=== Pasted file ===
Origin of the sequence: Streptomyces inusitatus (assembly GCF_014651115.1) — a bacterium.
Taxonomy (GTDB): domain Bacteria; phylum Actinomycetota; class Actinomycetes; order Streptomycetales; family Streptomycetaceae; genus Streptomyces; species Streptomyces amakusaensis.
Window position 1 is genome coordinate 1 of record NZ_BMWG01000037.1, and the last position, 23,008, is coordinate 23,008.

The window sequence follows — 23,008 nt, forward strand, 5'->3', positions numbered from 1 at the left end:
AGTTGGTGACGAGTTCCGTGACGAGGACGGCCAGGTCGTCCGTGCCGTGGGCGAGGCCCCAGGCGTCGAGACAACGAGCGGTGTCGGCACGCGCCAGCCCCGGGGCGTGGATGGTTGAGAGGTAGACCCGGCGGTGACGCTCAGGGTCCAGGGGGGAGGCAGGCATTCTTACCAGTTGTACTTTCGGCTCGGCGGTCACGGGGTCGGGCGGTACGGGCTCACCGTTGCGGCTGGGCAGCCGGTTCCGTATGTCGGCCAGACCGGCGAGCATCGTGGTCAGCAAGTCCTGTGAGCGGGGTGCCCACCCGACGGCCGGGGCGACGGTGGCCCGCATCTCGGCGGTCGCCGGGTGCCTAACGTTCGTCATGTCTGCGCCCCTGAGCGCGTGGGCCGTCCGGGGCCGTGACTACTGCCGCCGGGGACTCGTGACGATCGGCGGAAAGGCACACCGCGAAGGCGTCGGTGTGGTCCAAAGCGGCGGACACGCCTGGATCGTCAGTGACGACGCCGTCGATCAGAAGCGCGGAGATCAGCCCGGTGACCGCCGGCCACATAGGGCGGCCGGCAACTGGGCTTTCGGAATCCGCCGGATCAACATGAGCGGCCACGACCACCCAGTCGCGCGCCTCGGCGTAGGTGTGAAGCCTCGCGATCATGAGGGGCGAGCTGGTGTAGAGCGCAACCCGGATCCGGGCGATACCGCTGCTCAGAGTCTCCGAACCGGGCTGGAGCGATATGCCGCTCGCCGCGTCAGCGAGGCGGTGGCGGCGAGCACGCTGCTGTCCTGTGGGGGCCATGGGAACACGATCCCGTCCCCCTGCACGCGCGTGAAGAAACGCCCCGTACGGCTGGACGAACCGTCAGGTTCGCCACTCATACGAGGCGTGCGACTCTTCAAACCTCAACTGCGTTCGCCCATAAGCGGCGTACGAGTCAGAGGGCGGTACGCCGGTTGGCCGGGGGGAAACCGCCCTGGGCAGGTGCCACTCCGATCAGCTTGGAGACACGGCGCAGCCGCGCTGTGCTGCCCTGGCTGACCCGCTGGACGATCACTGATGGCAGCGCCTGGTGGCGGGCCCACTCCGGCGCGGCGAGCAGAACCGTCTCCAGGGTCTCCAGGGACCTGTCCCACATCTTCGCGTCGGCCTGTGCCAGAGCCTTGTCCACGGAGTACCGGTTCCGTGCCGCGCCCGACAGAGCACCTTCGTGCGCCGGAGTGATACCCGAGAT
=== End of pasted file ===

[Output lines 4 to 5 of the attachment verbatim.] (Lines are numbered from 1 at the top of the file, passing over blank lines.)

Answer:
The window sequence follows — 23,008 nt, forward strand, 5'->3', positions numbered from 1 at the left end:
AGTTGGTGACGAGTTCCGTGACGAGGACGGCCAGGTCGTCCGTGCCGTGGGCGAGGCCCCAGGCGTCGAGACAACGAGCGGTGTCGGCACGCGCCAGCCCCGGGGCGTGGATGGTTGAGAGGTAGACCCGGCGGTGACGCTCAGGGTCCAGGGGGGAGGCAGGCATTCTTACCAGTTGTACTTTCGGCTCGGCGGTCACGGGGTCGGGCGGTACGGGCTCACCGTTGCGGCTGGGCAGCCGGTTCCGTATGTCGGCCAGACCGGCGAGCATCGTGGTCAGCAAGTCCTGTGAGCGGGGTGCCCACCCGACGGCCGGGGCGACGGTGGCCCGCATCTCGGCGGTCGCCGGGTGCCTAACGTTCGTCATGTCTGCGCCCCTGAGCGCGTGGGCCGTCCGGGGCCGTGACTACTGCCGCCGGGGACTCGTGACGATCGGCGGAAAGGCACACCGCGAAGGCGTCGGTGTGGTCCAAAGCGGCGGACACGCCTGGATCGTCAGTGACGACGCCGTCGATCAGAAGCGCGGAGATCAGCCCGGTGACCGCCGGCCACATAGGGCGGCCGGCAACTGGGCTTTCGGAATCCGCCGGATCAACATGAGCGGCCACGACCACCCAGTCGCGCGCCTCGGCGTAGGTGTGAAGCCTCGCGATCATGAGGGGCGAGCTGGTGTAGAGCGCAACCCGGATCCGGGCGATACCGCTGCTCAGAGTCTCCGAACCGGGCTGGAGCGATATGCCGCTCGCCGCGTCAGCGAGGCGGTGGCGGCGAGCACGCTGCTGTCCTGTGGGGGCCATGGGAACACGATCCCGTCCCCCTGCACGCGCGTGAAGAAACGCCCCGTACGGCTGGACGAACCGTCAGGTTCGCCACTCATACGAGGCGTGCGACTCTTCAAACCTCAACTGCGTTCGCCCATAAGCGGCGTACGAGTCAGAGGGCGGTACGCCGGTTGGCCGGGGGGAAACCGCCCTGGGCAGGTGCCACTCCGATCAGCTTGGAGACACGGCGCAGCCGCGCTGTGCTGCCCTGGCTGACCCGCTGGACGATCACTGATGGCAGCGCCTGGTGGCGGGCCCACTCCGGCGCGGCGAGCAGAACCGTCTCCAGGGTCTCCAGGGACCTGTCCCACATCTTCGCGTCGGCCTGTGCCAGAGCCTTGTCCACGGAGTACCGGTTCCGTGCCGCGCCCGACAGAGCACCTTCGTGCGCCGGAGTGATACCCGAGAT